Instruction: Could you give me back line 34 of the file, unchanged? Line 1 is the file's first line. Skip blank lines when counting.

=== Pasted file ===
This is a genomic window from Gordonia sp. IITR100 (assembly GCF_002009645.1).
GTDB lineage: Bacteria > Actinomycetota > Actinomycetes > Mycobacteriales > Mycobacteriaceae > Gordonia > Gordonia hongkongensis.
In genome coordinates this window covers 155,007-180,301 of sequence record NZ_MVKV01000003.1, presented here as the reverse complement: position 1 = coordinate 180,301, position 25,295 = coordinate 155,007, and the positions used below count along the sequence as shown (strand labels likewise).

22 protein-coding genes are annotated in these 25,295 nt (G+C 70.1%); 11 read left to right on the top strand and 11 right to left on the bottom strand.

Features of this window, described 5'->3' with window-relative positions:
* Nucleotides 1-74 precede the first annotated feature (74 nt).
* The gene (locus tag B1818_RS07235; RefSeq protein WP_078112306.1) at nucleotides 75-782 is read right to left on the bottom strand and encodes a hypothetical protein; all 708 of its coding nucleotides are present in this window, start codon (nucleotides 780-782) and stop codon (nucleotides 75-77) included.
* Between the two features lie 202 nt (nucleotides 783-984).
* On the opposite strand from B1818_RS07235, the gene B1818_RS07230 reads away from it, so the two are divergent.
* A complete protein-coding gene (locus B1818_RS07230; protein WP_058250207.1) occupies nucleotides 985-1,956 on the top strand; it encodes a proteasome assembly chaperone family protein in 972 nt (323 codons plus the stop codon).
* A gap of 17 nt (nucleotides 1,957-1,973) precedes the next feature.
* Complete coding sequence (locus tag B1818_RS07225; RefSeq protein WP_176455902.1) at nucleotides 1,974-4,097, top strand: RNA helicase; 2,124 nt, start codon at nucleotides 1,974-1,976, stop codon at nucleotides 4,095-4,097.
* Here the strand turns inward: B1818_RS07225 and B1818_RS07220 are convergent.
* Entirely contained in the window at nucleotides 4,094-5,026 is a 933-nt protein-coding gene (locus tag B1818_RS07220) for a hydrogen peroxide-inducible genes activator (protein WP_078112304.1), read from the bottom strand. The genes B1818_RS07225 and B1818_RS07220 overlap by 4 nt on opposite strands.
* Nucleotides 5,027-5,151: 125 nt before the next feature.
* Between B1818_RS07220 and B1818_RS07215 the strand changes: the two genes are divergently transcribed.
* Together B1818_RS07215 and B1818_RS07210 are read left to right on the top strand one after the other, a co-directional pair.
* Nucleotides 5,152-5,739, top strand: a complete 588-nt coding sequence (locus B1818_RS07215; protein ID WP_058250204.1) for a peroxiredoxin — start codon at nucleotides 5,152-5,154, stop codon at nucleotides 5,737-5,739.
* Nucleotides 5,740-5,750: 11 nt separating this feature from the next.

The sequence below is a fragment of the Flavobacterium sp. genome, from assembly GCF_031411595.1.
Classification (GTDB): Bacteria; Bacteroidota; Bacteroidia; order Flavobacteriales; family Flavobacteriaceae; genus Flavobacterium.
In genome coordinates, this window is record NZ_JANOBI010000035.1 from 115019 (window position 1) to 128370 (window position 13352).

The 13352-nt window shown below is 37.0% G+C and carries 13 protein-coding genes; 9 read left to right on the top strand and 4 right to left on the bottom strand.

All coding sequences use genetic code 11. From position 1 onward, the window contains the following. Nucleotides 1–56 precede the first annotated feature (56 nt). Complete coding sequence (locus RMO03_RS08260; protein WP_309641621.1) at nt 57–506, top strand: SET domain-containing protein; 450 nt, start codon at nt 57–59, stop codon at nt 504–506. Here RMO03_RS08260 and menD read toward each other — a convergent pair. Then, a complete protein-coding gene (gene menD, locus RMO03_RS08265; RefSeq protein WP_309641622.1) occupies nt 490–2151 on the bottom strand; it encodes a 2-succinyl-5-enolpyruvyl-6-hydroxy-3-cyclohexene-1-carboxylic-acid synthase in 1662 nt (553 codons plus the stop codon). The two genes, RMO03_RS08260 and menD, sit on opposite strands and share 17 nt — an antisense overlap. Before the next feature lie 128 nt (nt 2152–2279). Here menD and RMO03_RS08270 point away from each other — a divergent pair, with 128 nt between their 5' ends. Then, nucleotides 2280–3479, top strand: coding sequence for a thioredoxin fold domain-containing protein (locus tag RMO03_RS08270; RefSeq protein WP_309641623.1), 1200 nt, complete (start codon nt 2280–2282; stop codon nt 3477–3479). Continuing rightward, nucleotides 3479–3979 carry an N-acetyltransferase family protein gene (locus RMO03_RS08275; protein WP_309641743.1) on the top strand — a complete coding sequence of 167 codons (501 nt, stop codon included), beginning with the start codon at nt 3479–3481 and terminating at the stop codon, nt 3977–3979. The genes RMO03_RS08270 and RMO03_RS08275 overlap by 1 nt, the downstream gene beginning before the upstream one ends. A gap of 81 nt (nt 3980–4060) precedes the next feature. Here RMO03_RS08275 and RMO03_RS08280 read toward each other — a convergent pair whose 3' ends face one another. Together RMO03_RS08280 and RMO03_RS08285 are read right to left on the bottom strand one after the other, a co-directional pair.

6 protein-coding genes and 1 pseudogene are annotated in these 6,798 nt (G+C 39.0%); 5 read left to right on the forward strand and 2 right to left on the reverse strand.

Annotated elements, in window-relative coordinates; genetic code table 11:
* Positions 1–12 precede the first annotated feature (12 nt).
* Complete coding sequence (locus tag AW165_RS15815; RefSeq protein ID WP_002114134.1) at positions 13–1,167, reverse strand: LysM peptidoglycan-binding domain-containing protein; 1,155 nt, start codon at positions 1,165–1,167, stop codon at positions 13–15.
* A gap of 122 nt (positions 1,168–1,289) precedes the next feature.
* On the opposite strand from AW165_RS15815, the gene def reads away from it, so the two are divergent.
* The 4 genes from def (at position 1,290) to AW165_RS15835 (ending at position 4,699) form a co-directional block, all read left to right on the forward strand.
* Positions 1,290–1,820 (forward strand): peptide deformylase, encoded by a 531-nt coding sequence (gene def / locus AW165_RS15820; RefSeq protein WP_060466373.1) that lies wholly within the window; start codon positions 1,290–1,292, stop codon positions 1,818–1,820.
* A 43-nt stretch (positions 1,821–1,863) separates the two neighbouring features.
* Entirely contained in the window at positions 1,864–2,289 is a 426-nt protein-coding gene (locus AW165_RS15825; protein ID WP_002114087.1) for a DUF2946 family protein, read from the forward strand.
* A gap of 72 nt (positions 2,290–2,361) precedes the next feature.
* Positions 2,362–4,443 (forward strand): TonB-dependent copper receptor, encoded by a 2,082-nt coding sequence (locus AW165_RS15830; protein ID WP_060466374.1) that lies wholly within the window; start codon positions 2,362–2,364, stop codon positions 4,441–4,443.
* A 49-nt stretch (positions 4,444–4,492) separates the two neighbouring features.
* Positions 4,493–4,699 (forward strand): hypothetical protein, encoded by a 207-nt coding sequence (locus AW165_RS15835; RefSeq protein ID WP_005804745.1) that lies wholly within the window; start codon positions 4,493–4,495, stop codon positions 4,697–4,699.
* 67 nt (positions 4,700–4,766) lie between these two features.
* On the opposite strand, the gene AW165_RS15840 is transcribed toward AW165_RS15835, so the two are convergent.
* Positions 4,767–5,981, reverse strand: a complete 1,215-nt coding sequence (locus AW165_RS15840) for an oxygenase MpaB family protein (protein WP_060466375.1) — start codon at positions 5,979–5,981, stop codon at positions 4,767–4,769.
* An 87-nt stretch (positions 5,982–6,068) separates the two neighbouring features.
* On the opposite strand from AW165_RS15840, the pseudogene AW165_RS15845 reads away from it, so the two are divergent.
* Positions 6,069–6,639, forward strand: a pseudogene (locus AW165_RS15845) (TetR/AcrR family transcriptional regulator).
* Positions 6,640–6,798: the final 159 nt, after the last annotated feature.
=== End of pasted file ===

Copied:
* Entirely contained in the window at positions 1,864–2,289 is a 426-nt protein-coding gene (locus AW165_RS15825; protein ID WP_002114087.1) for a DUF2946 family protein, read from the forward strand.